The cameras are a tool for crime prevention, investigations,
and monitoring traffic--a technician can control traffic
lights across the city if necessary.

8. (SBU) Poloff also toured the new Center for Confidence
Control, where state security officials will be vetted and
applicants assessed for security-related positions. The
center will come online in January, but the equipment and
staff are in place, despite repeated claims of a lack of
funding. The center has a staff of at least 30 people, most
of whom were idly passing the day when Poloff toured the
facility. The center's new equipment includes an in-house
medical laboratory, video cameras and high definition
televisions for monitoring polygraph sessions, and bays of
computers for employees and applicants. The center is
awaiting the arrival of polygraphers in training in Mexico
City at the Center for Research and National Security
(CISEN), and Dario asked that the Embassy put Veracruz at the
top of the list as we assist with training under the Merida
Initiative. Some 27,000 officials from across the state will
be vetted in the center over the next four years, and the
10,000 who have already been assessed by the Attorney
General's office will be re-vetted, as only this center can
legally certify qualification for employment in
security-related positions in the state. While the premise of
the center and its construction and staffing are laudable,
several contacts during Poloff's visit warned that the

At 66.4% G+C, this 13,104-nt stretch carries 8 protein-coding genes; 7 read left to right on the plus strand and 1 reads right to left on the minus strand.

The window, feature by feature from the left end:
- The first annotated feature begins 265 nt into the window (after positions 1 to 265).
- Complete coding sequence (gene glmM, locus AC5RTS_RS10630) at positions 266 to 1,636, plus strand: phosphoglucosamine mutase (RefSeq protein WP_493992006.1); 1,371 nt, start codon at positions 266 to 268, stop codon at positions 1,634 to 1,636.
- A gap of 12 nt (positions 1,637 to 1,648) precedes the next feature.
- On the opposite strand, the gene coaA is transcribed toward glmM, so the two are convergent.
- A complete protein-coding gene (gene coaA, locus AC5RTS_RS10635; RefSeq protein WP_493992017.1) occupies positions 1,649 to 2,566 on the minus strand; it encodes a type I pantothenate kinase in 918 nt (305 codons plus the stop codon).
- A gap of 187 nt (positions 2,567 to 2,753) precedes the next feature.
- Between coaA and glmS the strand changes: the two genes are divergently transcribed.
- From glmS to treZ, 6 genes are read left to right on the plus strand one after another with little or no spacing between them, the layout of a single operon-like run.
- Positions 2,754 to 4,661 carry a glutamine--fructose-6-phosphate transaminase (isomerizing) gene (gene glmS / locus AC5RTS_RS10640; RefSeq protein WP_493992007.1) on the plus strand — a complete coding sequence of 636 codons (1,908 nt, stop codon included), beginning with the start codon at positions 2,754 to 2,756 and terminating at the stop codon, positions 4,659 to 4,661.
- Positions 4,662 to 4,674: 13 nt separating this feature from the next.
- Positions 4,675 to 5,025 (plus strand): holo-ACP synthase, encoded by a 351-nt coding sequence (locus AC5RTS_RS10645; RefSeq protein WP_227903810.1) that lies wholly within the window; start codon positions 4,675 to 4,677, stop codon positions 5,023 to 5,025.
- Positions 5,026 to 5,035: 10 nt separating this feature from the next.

political appointment of the head of the center could
undermine the vetting process and make the center vulnerable
to corruption.

Roiled by Recession, Lightly Buffered by Key Sectors
--------------------------------------------- ------

9. (SBU) Veracruz has been hit hard by the recession, but
Antonio Luna Rosales, the representative of the federal
Secretariat of Economy in Veracruz, told Poloff Veracruz has
been partly spared. Veracruz is not as reliant on
manufacturing and exports to the US as some northern states
and has relied on its production of primary goods--mainly oil
and foodstuffs to weather the crisis. Veracruz is Mexico's
leading producer of coffee, bananas, limes, pineapples, and
oranges. Like other states, Veracruz collects little in the
way of taxes, and at least 90 percent of the state budget
comes from the federal government. Civil society, opposition
politicians, and some PRI politicians are concerned about the
state's spiraling debt, which has gone from zero to nearly $3
billion USD during Herrera's term, according to local
political analysts and press reports.

10. (SBU) Oil deposits in the north near Chicontepec and on
the Gulf of Mexico are a mixed blessing for Veracruz,
providing something of an economic buffer but also tying the
state to the trials and tribulations of the poorly run state
oil company. Veracruz also has a refinery in the south and
Mexico's only nuclear power plant on the coast in the north.
However, much of the oil, electricity, and agricultural
products are destined for consumption or processing in other
parts of the country. Officials repeatedly lamented this fact
but offered little in the way of ideas--besides demanding
more money from the federal government--to leverage the
state's economic advantages to increase development and
promote growth. Around 50 percent of the state's population